Sir Walter Sandilands Hamilton, a captain in the army who served thirteen campaigns under Marlborough, married his cousin Helen, daughter of Thomas Hamilton, of Olivestob, the "Helen Lady Hamilton" on this monument. Martha Hamilton, the last entry, would have been her sister.

They had two sons, James and Thomas, both military officers who died without issue, and daughters.

Sir Walter’s eldest daughter Grizel, married John Ferrier, Esq. of Kirkland, Renfrewshire, writer in Edinburgh, and their son, on succeeding his grandfather, Sir Walter, in 1763, also took the name of Hamilton.

What an interestingly complex family history, all wrapped up into a single monument to members of this family in a church in Linlithgow.

Monday, December 18, 2017

Brass Heraldic Memorials to Two Members of a Family

Continuing our way around the interior of St. Michael's Church in Linlithgow, we came across two brass heraldic plaques in memory of different members of a family.

The first reads as follows:

To the Glory of God
for the adornment of his house
and in loving memory of
Sir William Baillie,
of Polkemmet, Linlithgowshire 2nd Baronet
born 2nd Feb. 1816, entered into rest 21st July 1890.
Deputy Lieutenant Convener of the Co. for 27 years
Hon. Colonel 1st Brig. Scottish Div. R.A.
formerly Captain Midlothian Yeo. Cavy.
A true friend and liberal supporter
of the Church of Scotland
and for 45 years a
Representative Elder
in her
General Assembly.

The second reads:

To the Glory of GOD
In loving remembrance of
William Lyon Dennistoun Baillie
Captain Royal Scots Fusiliers
killed in action
at Frederickstad, South Africa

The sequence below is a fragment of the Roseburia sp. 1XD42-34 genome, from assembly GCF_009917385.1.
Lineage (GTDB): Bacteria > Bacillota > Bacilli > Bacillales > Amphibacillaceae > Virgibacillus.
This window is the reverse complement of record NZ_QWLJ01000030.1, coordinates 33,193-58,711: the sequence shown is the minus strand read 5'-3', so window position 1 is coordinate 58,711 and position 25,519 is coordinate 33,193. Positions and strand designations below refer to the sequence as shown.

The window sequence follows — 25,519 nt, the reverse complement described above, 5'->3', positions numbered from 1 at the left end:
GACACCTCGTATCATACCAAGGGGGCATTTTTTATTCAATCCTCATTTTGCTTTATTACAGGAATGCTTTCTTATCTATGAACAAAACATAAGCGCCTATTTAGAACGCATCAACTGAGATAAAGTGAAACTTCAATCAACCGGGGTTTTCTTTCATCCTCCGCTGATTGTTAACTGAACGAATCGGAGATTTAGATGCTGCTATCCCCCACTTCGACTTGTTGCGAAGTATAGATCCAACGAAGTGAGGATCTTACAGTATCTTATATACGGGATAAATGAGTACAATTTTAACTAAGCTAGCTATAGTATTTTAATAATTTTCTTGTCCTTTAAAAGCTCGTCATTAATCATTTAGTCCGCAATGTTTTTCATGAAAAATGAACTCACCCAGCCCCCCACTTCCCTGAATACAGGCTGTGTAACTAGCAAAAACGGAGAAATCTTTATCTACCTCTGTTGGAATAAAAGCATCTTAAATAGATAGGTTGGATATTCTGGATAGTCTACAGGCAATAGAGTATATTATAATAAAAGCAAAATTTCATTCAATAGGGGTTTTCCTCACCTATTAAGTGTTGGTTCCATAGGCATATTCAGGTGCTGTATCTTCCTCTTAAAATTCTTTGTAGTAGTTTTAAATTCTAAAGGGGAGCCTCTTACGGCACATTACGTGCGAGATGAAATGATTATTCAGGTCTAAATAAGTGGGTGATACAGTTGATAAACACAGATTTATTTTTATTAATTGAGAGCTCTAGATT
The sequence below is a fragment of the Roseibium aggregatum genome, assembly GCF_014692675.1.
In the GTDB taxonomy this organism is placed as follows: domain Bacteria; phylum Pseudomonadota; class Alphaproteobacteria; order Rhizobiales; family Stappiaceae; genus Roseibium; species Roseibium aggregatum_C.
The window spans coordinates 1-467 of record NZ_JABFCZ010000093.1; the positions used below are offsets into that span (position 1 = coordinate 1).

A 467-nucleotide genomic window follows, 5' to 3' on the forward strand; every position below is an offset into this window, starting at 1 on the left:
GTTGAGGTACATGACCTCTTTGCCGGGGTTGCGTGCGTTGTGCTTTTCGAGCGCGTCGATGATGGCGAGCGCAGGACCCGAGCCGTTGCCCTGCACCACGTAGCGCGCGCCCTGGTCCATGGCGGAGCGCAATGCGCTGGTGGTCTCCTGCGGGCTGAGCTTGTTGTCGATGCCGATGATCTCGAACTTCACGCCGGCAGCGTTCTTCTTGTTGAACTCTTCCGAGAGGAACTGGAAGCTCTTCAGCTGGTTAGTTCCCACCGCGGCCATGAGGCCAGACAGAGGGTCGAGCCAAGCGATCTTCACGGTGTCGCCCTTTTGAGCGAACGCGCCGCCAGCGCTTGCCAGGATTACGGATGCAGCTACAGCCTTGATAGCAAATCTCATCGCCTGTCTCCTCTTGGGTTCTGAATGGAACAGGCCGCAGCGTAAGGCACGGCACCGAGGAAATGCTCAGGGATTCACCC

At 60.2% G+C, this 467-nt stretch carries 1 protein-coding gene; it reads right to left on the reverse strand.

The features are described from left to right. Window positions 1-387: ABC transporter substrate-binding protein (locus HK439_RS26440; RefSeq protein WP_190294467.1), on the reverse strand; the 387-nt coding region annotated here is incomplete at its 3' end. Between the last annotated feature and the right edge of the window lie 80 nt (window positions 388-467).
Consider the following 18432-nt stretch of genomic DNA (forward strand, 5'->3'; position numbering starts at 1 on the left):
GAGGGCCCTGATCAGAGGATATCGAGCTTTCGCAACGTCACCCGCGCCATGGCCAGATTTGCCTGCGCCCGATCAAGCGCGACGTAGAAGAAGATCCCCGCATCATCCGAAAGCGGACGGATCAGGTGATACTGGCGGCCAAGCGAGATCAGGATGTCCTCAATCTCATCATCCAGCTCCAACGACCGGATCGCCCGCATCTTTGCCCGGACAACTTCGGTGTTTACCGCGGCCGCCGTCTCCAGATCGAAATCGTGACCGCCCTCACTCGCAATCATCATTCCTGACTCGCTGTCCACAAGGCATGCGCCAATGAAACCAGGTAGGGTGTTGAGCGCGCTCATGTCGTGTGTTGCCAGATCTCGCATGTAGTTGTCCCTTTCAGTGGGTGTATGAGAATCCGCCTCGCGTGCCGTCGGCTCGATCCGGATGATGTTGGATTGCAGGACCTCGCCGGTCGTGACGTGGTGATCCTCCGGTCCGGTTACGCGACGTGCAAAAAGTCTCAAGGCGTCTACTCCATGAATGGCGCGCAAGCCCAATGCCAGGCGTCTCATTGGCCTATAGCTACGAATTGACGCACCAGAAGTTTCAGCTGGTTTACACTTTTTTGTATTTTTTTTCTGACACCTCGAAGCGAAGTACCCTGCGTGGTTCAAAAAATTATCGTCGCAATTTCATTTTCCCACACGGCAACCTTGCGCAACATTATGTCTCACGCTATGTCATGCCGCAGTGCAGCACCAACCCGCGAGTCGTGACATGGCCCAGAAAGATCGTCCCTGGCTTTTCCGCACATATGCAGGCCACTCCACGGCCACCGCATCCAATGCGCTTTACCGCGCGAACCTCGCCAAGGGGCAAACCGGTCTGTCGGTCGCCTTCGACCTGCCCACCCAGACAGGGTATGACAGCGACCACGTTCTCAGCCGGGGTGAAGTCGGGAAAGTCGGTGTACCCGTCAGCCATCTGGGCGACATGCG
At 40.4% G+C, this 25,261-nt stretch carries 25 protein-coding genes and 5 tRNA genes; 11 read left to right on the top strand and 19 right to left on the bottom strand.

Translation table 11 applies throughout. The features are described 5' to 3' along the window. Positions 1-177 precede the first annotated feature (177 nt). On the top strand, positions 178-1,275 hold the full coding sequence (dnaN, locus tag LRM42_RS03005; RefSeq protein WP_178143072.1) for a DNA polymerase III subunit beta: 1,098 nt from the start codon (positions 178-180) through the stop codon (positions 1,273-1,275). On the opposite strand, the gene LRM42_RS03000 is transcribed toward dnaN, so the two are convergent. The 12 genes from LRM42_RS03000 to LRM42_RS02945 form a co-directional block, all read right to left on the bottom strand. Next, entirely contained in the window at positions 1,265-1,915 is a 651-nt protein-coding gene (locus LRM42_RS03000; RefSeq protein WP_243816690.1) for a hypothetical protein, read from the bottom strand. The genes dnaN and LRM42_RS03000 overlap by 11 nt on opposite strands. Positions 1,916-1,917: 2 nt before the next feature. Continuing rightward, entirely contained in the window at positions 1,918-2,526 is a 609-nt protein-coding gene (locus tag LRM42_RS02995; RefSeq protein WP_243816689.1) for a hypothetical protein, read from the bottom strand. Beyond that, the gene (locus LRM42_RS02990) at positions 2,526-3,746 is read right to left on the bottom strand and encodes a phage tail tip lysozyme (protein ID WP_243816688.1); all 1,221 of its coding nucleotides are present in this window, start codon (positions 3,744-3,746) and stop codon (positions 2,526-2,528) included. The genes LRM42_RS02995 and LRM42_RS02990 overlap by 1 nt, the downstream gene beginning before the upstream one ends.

on 25th October 1900 aged 28.
"Be thou faithful unto death and I will give thee a crown of life."

Both plaques bear a coat of arms, though on the plaque for Sir William Baillie the arms are done in black and white.

In the Lyon Ordinary the arms of Baillie of Polkemmet are blazoned as: Quarterly: 1 and 4, Azure nine mullets three three two and one or within a bordure counter-nebuly argent and sable; 2 and 3, Azure a lion rampant in chief three mullets argent (for Inglis of Murdiston). The first matriculation of these arms was made in 1672-7; the second in 1794; and the third in 1810.

The crest is A star [which I take to be an estoile, which has wavy rays] of eight points issuing out of a cloud proper, with the motto In caligine lucet (It shines in the dark), and with supporters Two lions guardant argent.

Sir William Baillie also bears the badge of a Baronet of Great Britain (Argent a sinister hand couped gules) in the center of his shield.

What a beautifully done set of brass armorial plaques to two members of the Baillie family.

Thursday, December 14, 2017

Burgh Arms In and About St. Michael's

In addition to the various Royal Arms in various places in St. Michael's Church in Linlithgow, Scotland, there are also a number of depictions of these arms:

On some of the ceiling bosses:

And behind the main altar:

They are the arms of the Burgh of Linlithgow, a Royal Burgh created about 1138 by King David I. The arms were granted July 16, 1673, and are blazoned Or a greyhound bitch sable chained to an oak tree within a loch proper. The motto is My fruit is fidelity to God and the King.

The arms may be canting; one of the possible meanings of Linlithgow is "the lake of the gray dog."

These arms were used until 1975, when Linlithgow was incorporated into the West Lothian District Council, which in 1996 became the West Lothian Area Council.

Nearby, outside St. Michael's, I also found these two armorial roundels:

The first, of course, is yet another rendition of the arms of Linlithgow.